By Krysta Scripter

The veteran population in Reno has been on the decline. According to the latest Census statistics, the number of civilian veterans living in Reno between 2000 and 2013, dropped by approximately 18 percent.

But organizations that service veterans are seeing quite the opposite.

Kathi McGathey posts a flyer notifying guests about a free dinner at the Veterans Guest House in Reno. Mcgathey said the community is very supportive of the guest house. “They supply food to us. They fill our cupboards with canned foods or groups bring dinners in for the guys,” she said. CREDIT: Krysta Scripter

Kathi McGathey posts a flyer notifying guests about a free dinner at the Veterans Guest House in Reno. Mcgathey said the community is very supportive of the guest house. “They supply food to us. They fill our cupboards with canned foods or groups bring dinners in for the guys,” she said. CREDIT: Krysta Scripter

“We really haven’t seen a decline in people,” said Kathi McGathey, House Manager of the Veterans Guest House in Reno.

Located across the street from the Veterans Affairs Sierra Nevada Healthcare System, the Veterans Guest House provides a home away from home for those veterans who need a place to stay while undergoing medical treatment in Reno. Most of the houseguests live outside of the Reno city limits and often travel hours to get to their treatment.

“I’m here because I’m going through cancer treatment, radiation, and chemotherapy,” said Dave Morris of Silver Springs in Lyon County, more than 40 miles outside of Reno.

Dave Morris, who served in the U.S. Army from 1967 to 1970, was diagnosed with colon cancer April 2015. Without the Veterans Guest House, Morris would have to drive an hour everyday after his tiring radiation and chemotherapy treatments. CREDIT: Krysta Scripter

Dave Morris, who served in the U.S. Army from 1967 to 1970, was diagnosed with colon cancer April 2015. Without the Veterans Guest House, Morris would have to drive an hour everyday after his tiring radiation and chemotherapy treatments. CREDIT: Krysta Scripter

Morris served in the U.S. Army from 1967 to 1970 and has been staying at the Veteran Guest House for four weeks while he receives treatment for colon cancer at a nearby clinic. Morris undergoes radiation and chemotherapy five days a week. Each session is 15 minutes long but the process drains him.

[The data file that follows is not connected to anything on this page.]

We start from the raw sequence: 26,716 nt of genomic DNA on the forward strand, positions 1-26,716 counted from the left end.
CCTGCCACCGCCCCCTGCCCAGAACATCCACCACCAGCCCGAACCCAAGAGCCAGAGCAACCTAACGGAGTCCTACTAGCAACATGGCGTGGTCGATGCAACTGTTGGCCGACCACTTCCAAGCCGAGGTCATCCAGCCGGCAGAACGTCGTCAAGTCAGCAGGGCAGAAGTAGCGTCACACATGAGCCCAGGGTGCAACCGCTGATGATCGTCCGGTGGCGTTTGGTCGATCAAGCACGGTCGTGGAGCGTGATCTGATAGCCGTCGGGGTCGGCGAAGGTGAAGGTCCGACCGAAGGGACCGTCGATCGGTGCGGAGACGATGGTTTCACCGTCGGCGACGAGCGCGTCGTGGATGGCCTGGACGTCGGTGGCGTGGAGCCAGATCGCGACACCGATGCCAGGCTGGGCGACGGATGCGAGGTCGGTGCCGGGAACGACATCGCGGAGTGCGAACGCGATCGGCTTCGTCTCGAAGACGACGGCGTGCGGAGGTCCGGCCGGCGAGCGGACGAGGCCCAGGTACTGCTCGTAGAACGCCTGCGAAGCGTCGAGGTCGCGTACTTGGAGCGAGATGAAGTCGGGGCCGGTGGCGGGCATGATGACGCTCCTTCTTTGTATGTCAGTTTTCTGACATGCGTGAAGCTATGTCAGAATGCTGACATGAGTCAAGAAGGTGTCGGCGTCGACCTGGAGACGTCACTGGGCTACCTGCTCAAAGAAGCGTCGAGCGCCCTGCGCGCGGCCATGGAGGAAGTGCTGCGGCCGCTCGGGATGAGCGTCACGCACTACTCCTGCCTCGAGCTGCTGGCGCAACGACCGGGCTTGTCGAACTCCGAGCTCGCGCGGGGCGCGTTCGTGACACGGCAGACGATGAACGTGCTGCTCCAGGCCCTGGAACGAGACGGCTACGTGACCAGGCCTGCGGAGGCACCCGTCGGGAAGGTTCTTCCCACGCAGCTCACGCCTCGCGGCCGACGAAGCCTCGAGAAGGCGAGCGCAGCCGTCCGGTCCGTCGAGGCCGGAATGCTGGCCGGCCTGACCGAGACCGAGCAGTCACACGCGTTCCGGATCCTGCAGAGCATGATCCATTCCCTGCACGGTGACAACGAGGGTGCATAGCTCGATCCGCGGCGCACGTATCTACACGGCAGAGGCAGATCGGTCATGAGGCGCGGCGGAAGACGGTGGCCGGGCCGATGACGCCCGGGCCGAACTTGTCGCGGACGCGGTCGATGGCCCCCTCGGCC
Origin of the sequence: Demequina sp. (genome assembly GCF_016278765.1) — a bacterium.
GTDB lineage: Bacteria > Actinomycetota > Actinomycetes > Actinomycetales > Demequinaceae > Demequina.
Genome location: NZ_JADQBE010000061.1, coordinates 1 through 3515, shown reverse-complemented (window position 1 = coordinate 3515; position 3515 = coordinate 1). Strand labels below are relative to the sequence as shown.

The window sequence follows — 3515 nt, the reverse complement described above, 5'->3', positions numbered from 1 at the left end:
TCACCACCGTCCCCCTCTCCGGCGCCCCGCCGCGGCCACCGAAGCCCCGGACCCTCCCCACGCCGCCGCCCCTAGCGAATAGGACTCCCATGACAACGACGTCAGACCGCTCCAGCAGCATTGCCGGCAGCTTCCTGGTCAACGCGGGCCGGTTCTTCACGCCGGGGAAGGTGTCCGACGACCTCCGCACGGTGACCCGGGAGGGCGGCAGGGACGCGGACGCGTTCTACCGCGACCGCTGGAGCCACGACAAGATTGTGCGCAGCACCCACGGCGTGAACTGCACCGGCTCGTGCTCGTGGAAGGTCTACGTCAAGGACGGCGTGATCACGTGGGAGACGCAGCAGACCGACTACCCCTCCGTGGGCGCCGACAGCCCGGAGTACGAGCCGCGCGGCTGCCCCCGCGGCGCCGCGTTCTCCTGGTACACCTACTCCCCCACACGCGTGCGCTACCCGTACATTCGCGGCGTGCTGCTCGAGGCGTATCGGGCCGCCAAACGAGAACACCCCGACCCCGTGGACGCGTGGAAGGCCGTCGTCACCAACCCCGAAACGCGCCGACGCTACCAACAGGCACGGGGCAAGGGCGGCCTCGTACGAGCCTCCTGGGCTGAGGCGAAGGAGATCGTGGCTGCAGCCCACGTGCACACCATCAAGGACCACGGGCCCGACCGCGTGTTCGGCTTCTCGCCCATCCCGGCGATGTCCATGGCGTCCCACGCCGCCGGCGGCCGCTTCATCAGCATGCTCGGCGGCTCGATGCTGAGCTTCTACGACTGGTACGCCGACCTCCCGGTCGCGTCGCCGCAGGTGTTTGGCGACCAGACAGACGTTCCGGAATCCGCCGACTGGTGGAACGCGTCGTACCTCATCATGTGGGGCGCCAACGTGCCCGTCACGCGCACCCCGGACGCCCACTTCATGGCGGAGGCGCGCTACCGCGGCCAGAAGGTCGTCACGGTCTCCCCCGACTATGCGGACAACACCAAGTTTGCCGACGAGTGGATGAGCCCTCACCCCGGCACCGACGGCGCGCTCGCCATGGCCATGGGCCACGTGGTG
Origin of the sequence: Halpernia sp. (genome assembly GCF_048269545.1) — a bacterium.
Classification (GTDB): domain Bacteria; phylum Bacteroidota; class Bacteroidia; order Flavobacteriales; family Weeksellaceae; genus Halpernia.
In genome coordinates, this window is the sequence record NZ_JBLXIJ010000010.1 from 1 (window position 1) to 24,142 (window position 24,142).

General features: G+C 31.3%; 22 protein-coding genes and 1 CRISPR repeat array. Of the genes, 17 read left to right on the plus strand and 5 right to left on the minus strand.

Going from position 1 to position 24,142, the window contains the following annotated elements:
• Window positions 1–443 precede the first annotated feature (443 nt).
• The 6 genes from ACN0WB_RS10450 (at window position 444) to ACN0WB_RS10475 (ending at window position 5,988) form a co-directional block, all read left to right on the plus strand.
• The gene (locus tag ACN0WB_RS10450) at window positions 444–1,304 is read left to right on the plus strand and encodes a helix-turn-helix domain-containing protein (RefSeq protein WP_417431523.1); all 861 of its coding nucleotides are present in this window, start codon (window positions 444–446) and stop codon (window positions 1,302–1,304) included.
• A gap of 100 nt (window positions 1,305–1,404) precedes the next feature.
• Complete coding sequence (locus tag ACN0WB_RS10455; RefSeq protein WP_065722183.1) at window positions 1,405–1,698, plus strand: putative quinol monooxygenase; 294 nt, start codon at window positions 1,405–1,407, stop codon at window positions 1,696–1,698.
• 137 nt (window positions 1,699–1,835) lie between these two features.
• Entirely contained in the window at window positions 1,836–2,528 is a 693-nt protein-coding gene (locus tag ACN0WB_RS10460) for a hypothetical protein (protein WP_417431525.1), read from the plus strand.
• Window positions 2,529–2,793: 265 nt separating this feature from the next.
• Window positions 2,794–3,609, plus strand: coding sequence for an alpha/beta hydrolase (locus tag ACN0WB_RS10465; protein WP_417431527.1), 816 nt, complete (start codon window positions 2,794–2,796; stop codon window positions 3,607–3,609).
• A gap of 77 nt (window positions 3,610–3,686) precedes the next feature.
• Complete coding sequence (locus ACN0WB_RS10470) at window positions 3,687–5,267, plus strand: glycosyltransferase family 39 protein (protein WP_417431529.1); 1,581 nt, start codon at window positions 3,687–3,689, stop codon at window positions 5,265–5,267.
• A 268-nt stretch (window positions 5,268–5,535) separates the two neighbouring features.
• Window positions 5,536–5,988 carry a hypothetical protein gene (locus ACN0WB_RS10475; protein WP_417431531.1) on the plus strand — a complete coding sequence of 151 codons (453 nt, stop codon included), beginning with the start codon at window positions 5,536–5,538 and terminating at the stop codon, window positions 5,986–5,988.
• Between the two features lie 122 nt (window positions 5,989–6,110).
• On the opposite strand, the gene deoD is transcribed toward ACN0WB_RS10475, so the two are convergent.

“The radiation is pinpoint,” he said. “It’s like a sunburn … so sometimes it gets a little uncomfortable.” On bad days, Morris sometimes needs to stand. He doesn’t go home everyday because the hour­long drive home to Silver Springs can be excruciating .

Morris had been apprehensive about seeking treatment at the V.A. hospital. “It wasn’t any good,” he said. “But now it’s phenomenal. They’re watching out for us better now. Not like in the old days.”

The number of nightly stays at the Veterans Guest House increased from just under 4,000 in 2010 to nearly 5,200 in 2014. Most of the stays are for two to three days but there are instances when veterans and their spouses stay for several months. McGathey said a long­term senior care home for veterans would be better for them.

“Our veterans travel hundred of miles to get here to go to an appointment,” said Kathi McGathey, home manager for the Veterans Guest House in Reno. CREDIT: Krysta Scripter

“Our veterans travel hundred of miles to get here to go to an appointment,” said Kathi McGathey, home manager for the Veterans Guest House in Reno. CREDIT: Krysta Scripter

“I have a lady that has been with us for five years. She is here five days a week,” said McGathey. “She could never take her husband home from where he is at the V.A. now. But if they were at a long­term care, she could actually stay with him at that home.”

The Nevada Department of Veterans Services is planning to build a veterans senior care center in Sparks that is expected to be open in 2017.

Unlike Reno, Sparks is experiencing a slight increase of veterans from 7,296 in 2000 to 7,924 in 2013, according to Census figures.

When completed, the Northern Nevada Veterans Home is expected to serve just under 100 veterans and their families. That would help address a bed shortage of more than 375, according to the U.S. Department of Veterans Affairs.

The only state­owned nursing care facility for veterans is in Boulder City. The Nevada State Veterans Home has 180 beds and costs veterans $110 to reside there, according to the state veterans department. Comparatively, nearby facilities cost $233 a day.

Rick Shuster, Board Chairman of the Reno, Nevada Vietnam Veterans of America, has been advocating for a full­fledged veterans home in Reno. “It’s definitely long over due,” he said. There are more than 80,000 veterans residing in Northern Nevada, according to the Nevada Department of Veteran Services.

Plans began in 2006 but only recently did Governor Brian Sandoval include a veterans home in his budget for Reno.

Kathi McGathey, of the Veterans Guest House in Reno, welcomes a long­term facility. “We’re always full,” and she has a waiting list. She sends the overflow to The Sands Regency Hotel in downtown Reno. She said the hotel housed more than 600 veterans for them last year.

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